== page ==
By contrast, the sucking action involved in bottle-feeding is quite different. And once babies become accustomed to bottles, they often don't want to give them up. Sucking from a bottle involves less work.

"We would like to prove here that we can move babies faster to the breast with the paladai than with the bottle," Bhutani said.

Although he was born in the United States, Bhutani is of Indian heritage and completed his medical training in the Indian city of Pune, near Bombay.

As part of a cooperative program between Penn and the All India Institute, he has helped train Indian medical personnel and provided access to state-of-the-art equipment, such as ventilators for newborns. In exchange, Indian doctors and nurses have introduced the Americans to some of the low-tech wonders of Indian medicine, including the paladai.

Besides testing the use of the paladai, Bhutani hopes to work with Temple University's Tyler School of Music to examine the impact of classical Indian music on babies in hospital nurseries. At the All India Institute, Paul has overseen a study indicating that newborns in the intensive-care unit eat and sleep much better with the music than without.

The multi-site study of the paladai is initially being conducted with healthy babies. The researchers want to see if they can teach parents to use the cup. They are also tracking how long it takes the babies to learn to breast-feed, how much weight they gain at one month, and any negative experiences.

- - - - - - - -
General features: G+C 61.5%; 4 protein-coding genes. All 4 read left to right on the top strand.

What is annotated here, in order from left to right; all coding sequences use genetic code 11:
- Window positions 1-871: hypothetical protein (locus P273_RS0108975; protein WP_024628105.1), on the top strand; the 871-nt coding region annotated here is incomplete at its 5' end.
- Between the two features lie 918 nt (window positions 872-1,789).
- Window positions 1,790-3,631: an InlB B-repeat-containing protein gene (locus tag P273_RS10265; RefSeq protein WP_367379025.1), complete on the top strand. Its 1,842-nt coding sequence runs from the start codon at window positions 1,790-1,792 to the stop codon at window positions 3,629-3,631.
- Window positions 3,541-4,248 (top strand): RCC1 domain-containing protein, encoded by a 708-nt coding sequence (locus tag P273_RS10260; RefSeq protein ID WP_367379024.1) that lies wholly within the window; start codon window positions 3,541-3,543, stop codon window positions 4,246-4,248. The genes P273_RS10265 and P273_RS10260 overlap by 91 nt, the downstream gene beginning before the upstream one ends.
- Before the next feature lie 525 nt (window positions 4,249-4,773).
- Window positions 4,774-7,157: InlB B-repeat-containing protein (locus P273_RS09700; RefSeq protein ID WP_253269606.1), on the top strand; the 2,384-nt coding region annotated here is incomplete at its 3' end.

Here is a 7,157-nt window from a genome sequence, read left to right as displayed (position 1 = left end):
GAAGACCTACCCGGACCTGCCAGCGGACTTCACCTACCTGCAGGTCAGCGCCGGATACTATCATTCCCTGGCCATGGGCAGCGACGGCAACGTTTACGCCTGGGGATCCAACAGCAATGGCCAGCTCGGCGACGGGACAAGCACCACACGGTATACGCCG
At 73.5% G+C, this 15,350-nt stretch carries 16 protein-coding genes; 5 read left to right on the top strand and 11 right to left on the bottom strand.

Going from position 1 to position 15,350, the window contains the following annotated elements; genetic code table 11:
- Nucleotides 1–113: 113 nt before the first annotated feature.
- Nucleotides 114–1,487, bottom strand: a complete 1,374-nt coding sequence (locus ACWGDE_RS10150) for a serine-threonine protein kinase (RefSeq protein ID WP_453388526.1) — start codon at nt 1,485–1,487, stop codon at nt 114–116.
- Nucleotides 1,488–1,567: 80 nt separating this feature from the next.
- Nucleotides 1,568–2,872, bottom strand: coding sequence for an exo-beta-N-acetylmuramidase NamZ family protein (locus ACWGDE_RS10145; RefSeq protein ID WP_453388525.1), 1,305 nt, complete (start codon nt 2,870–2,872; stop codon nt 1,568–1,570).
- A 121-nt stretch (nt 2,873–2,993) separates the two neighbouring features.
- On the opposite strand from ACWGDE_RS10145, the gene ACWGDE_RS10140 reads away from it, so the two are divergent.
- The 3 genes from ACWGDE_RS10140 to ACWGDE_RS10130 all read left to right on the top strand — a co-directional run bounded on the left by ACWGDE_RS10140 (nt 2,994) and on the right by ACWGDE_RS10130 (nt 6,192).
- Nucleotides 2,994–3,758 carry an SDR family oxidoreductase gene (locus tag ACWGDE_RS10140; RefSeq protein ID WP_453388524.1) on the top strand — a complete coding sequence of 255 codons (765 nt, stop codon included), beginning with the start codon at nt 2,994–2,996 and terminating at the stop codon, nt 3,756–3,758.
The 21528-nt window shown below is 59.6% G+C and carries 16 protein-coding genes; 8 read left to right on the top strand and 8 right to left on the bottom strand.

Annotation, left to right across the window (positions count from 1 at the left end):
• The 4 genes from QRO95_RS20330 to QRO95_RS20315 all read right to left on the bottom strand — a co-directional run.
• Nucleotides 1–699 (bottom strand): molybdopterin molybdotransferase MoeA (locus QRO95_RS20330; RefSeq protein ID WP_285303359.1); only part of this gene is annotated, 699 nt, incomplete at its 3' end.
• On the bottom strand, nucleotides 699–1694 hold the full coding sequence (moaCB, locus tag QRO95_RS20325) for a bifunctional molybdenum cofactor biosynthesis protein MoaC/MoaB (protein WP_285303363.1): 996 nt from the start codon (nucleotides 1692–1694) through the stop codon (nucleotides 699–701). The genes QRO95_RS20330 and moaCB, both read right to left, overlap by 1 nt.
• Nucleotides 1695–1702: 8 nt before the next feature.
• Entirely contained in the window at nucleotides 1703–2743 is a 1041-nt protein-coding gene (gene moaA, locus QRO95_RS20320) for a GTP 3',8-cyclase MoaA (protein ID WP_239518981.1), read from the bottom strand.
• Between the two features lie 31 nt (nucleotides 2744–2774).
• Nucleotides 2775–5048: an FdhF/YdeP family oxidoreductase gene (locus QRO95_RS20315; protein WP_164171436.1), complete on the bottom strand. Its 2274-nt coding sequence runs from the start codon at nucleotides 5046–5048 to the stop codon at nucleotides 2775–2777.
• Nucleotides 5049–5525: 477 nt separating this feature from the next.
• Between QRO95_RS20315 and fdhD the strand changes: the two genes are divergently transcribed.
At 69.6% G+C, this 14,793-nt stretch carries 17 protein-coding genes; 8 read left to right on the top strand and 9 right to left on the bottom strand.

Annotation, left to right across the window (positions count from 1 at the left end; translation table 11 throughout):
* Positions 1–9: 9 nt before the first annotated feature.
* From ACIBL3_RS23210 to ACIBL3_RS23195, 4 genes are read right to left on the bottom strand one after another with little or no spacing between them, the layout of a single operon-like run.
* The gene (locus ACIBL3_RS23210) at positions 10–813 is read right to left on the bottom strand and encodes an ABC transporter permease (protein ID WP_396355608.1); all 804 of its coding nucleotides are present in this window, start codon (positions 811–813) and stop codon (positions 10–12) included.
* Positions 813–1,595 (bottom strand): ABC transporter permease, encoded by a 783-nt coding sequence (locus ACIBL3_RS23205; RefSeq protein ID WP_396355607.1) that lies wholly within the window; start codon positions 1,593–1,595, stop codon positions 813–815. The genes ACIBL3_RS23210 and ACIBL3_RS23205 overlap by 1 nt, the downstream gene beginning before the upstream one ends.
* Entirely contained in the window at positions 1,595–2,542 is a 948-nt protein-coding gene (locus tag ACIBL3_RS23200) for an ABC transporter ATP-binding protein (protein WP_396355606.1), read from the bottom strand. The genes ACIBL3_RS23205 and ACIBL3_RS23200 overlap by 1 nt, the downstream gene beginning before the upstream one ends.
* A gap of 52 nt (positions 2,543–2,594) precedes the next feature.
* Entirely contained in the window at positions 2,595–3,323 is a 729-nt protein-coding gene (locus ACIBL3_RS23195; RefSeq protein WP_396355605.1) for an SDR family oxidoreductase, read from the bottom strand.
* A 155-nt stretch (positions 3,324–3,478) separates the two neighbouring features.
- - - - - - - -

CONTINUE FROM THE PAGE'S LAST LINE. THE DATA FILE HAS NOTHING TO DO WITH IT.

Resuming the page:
If the paladai proves to be safe and effective, Bhutani plans to conduct a much larger study among 600 to 900 premature babies across the country.

The studies come at a time when breast-feeding is on the decline in the United States despite widespread agreement in the medical community that breast milk is far superior to formula for the first six months of life.

Only about 60 percent of American mothers are nursing their babies when they leave the hospital. After six months, the figure drops to 30 percent. The numbers lag behind the goal set by the U.S. Public Health Service, which aims to have 75 percent of new mothers breast-feeding by 2000.

Experts say that one reason for the current lag is that managed-care companies don't pay for women to stay in the hospital long enough to work out the kinks in breast-feeding.

Despite its seeming simplicity, breast-feeding requires a baby to make use of 63 different nerves and coordinate sucking, swallowing and breathing, Arbeter said. About 10 percent of all babies encounter problems doing this, she said. These are the babies who are being targeted in the current study.

The hope is that the paladai will help the babies breast-feed before their mothers get so discouraged that they give up even trying.

For Susan and David Ross, who live in Glenside, the paladai proved its mettle. After just two days on the cup, their son was able to begin breast-feeding. "I wanted him to get all the antibodies in breast milk," said Susan Ross, a nurse practitioner. "And I wanted the closeness of breast-feeding."